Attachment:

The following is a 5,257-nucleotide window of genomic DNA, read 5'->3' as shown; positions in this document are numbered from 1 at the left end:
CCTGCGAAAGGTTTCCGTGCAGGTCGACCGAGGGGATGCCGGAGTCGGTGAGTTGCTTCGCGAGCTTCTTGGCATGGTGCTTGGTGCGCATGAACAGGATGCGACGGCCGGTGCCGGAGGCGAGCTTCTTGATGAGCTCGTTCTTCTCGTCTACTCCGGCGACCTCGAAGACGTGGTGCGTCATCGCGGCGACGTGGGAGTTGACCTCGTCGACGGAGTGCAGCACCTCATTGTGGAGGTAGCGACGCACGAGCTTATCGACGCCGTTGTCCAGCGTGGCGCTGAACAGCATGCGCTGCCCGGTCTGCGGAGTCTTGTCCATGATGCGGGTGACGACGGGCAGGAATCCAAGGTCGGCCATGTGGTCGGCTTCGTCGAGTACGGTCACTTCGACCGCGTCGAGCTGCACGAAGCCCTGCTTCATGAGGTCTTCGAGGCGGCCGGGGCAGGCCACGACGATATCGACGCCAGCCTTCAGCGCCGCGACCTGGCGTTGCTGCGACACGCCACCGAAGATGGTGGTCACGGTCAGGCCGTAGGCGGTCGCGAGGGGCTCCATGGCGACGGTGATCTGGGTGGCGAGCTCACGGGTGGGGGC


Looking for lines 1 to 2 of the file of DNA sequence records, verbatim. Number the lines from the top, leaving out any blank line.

The following is a 5,257-nucleotide window of genomic DNA, read 5'->3' as shown; positions in this document are numbered from 1 at the left end:
CCTGCGAAAGGTTTCCGTGCAGGTCGACCGAGGGGATGCCGGAGTCGGTGAGTTGCTTCGCGAGCTTCTTGGCATGGTGCTTGGTGCGCATGAACAGGATGCGACGGCCGGTGCCGGAGGCGAGCTTCTTGATGAGCTCGTTCTTCTCGTCTACTCCGGCGACCTCGAAGACGTGGTGCGTCATCGCGGCGACGTGGGAGTTGACCTCGTCGACGGAGTGCAGCACCTCATTGTGGAGGTAGCGACGCACGAGCTTATCGACGCCGTTGTCCAGCGTGGCGCTGAACAGCATGCGCTGCCCGGTCTGCGGAGTCTTGTCCATGATGCGGGTGACGACGGGCAGGAATCCAAGGTCGGCCATGTGGTCGGCTTCGTCGAGTACGGTCACTTCGACCGCGTCGAGCTGCACGAAGCCCTGCTTCATGAGGTCTTCGAGGCGGCCGGGGCAGGCCACGACGATATCGACGCCAGCCTTCAGCGCCGCGACCTGGCGTTGCTGCGACACGCCACCGAAGATGGTGGTCACGGTCAGGCCGTAGGCGGTCGCGAGGGGCTCCATGGCGACGGTGATCTGGGTGGCGAGCTCACGGGTGGGGGC